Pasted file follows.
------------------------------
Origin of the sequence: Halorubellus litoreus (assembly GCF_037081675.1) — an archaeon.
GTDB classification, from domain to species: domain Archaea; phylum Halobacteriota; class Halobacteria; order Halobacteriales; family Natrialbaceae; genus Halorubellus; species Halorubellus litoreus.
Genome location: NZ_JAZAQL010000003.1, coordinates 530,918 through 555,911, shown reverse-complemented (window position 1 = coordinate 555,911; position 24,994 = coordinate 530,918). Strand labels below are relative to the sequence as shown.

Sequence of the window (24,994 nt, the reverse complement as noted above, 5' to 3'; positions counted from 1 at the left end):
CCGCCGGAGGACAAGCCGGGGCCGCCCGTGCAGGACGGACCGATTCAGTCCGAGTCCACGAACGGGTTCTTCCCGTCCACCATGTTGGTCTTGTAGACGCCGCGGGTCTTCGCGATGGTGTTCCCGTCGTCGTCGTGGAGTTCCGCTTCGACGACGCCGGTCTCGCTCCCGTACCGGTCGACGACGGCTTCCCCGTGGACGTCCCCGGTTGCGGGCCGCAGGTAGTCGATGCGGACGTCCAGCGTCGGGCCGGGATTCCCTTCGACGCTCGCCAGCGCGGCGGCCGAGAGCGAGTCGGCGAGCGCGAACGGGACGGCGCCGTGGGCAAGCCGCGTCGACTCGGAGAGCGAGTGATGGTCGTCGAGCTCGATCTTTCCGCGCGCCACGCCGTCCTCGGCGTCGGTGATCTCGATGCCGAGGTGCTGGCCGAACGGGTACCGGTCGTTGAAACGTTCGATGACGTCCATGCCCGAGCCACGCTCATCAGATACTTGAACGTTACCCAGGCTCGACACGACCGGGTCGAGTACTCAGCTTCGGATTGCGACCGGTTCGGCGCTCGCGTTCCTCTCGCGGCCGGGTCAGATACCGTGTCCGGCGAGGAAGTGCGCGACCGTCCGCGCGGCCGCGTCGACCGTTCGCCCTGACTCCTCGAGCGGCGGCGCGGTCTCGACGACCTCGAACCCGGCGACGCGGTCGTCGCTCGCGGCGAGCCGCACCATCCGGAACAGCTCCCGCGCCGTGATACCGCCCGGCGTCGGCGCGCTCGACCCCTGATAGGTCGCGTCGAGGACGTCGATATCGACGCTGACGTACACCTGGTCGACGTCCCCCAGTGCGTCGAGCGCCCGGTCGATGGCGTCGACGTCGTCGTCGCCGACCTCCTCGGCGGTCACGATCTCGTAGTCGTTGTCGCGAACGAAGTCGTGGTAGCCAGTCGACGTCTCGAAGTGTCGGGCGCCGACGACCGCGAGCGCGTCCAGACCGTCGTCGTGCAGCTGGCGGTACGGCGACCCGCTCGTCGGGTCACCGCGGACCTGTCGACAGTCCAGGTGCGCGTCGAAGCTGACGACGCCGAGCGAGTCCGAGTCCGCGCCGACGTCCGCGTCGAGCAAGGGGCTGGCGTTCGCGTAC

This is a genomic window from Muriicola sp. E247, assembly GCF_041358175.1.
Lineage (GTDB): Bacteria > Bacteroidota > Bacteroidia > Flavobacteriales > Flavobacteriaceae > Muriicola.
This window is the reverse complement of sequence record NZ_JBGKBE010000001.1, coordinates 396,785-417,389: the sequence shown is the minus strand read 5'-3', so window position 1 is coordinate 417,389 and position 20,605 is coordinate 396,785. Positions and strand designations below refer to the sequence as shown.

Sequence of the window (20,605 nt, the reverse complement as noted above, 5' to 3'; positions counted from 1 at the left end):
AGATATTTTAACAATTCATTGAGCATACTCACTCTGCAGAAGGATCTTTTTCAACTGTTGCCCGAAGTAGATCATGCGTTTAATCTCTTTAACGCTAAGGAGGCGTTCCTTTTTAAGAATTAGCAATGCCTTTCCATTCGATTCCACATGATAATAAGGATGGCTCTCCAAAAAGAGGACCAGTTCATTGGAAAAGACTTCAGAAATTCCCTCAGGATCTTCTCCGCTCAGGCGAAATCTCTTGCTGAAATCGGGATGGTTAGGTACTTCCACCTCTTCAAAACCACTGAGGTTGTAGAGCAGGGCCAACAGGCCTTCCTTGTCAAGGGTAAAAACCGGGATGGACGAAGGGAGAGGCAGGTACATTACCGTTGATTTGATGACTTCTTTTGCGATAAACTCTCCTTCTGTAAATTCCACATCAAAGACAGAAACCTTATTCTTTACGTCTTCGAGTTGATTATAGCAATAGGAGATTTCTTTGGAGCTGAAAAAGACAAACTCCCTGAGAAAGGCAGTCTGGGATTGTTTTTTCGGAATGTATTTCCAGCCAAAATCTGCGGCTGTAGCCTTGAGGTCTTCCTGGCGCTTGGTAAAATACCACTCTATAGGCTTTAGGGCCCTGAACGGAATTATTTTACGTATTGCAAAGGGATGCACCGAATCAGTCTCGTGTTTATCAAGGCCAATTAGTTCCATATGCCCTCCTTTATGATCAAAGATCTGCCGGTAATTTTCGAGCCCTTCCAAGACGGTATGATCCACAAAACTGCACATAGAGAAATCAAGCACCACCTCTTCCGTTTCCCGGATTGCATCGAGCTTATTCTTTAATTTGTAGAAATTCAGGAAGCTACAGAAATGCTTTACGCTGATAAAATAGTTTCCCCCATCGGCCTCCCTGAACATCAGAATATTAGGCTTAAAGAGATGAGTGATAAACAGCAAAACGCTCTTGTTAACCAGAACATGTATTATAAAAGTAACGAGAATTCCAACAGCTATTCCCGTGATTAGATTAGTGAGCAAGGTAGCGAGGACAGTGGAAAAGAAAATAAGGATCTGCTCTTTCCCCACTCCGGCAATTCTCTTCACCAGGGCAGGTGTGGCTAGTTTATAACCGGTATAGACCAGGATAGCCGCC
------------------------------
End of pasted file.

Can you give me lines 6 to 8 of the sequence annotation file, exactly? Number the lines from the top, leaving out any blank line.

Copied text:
This is a genomic window from Muriicola sp. E247, assembly GCF_041358175.1.
Lineage (GTDB): Bacteria > Bacteroidota > Bacteroidia > Flavobacteriales > Flavobacteriaceae > Muriicola.
This window is the reverse complement of sequence record NZ_JBGKBE010000001.1, coordinates 396,785-417,389: the sequence shown is the minus strand read 5'-3', so window position 1 is coordinate 417,389 and position 20,605 is coordinate 396,785. Positions and strand designations below refer to the sequence as shown.